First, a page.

“Carlos Arana Castañeda[1] (Spanish: [ˈkaɾlos aˈɾana kastaˈɲeða]; December 25, 1925 – April 27, 1998) was a Peruvian-American author with a Ph.D. in anthropology.
Starting with The Teachings of Don Juan in 1968, Castañeda wrote a series of books that describe his training in shamanism. The books, narrated in the first person, relate his experiences under the tutelage of a Yaqui "Man of Knowledge" named Don Juan Matus. His 11 books have sold more than 28 million copies in 17 languages. Critics have suggested that they are works of fiction; supporters claim the books are either true or at least valuable works of philosophy and descriptions of practices which enable an increased awareness.
Castañeda withdrew from public view in 1973 to work further on his inner development, living in a large house with three women ("Fellow Travelers of Awareness") who were ready to cut their ties to family and changed their names. He founded Cleargreen, an organization that promoted tensegrity, purportedly a traditional Toltec regimen of spiritually powerful exercises.”
For more click here.
 From Wikipedia I moved onto where I found a rare interview from Castaneda which you can link to from here.

Don Juan the Sorcerer - Carlos Castaneda interviewed by Theodore Roszak
DON JUAN THE SORCERER - Carlos Castaneda interviewed by Theodore Roszak. Author of "The Teachings of Don Juan" discusses his experiences with hallucinogenic substances used under the guidance of his Yaqui Indian teacher, don Juan Matus. BROADCAST: KPFA, 30 Jan. 1969.(37 min.) BB2038 Pacifica Radio Archives.
From there my next stop was YouTube here I hoped to find some interesting video of the high priest of hallucinations. While I didn’t find that I did come across a station called Casting Carlos Castaneda which was very carloscentric.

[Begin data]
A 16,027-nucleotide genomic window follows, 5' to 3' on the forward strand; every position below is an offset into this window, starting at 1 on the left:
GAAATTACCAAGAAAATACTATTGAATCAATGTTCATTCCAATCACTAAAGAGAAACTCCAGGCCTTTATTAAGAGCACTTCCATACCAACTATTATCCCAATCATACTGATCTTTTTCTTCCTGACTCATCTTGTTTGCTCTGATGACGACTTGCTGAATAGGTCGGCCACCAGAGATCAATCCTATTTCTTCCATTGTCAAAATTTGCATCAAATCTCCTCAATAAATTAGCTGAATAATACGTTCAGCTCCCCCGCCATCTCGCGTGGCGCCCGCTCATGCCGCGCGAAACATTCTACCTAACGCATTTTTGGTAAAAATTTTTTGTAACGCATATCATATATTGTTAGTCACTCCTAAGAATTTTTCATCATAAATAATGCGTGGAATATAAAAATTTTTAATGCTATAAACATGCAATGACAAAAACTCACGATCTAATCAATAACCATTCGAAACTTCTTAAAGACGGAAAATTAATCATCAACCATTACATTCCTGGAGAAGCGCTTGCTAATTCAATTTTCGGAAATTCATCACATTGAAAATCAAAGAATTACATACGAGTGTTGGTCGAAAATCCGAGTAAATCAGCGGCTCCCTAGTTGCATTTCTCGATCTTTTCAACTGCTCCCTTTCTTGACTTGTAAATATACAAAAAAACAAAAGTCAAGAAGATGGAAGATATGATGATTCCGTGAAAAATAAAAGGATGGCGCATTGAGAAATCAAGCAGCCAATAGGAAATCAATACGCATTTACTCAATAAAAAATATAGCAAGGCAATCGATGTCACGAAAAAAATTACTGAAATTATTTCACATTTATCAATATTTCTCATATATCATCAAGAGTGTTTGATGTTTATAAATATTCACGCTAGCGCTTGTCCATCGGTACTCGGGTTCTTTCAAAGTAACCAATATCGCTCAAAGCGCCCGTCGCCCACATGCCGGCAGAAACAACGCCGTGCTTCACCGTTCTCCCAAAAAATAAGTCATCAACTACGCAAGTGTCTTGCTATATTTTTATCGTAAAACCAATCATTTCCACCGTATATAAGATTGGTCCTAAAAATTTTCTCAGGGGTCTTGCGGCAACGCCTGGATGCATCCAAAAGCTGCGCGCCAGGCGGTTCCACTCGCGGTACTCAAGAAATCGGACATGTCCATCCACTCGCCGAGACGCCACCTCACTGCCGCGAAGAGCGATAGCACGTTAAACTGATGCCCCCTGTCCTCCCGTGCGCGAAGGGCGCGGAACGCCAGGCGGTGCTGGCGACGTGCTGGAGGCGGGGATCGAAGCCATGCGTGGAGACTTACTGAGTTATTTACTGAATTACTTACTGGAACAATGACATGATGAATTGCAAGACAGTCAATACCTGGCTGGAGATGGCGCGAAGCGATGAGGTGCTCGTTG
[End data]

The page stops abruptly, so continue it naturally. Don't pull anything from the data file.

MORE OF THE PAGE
Here’s how they describe themselves:
“The senses are like a screen to which projections from the universe can be displayed. Projections from another world. These projections are an act of WAR.
The studio of Controlled Folly. The projection of Carlos Castaneda.”
Among their offerings were a number of animated original videos featuring the adventures of Carlos including this gem.
Carlos Castaneda Day of the Dead

In his later years he rejoined the public eye when he began promoting a movement technique called Tensegrity. On Salon I came across this strange tale about Castaneda’s later years.

“At the heart of Castaneda’s movement was a group of intensely devoted women, all of whom were or had been his lovers. They were known as the witches, and two of them, Florinda Donner-Grau and Taisha Abelar, vanished the day after Castaneda’s death, along with Cleargreen president Amalia Marquez and Tensegrity instructor Kylie Lundahl. A few weeks later, Patricia Partin, Castaneda’s adopted daughter as well as his lover, also disappeared. In February 2006, a skeleton found in Death Valley, Calif., was identified through DNA analysis as Partin’s.
Some former Castaneda associates suspect the missing women committed suicide. They cite remarks the women made shortly before vanishing, and point to Castaneda’s frequent discussion of suicide in private group meetings. Achieving transcendence through a death nobly chosen, they maintain, had long been central to his teachings.”
To read the whole story click here.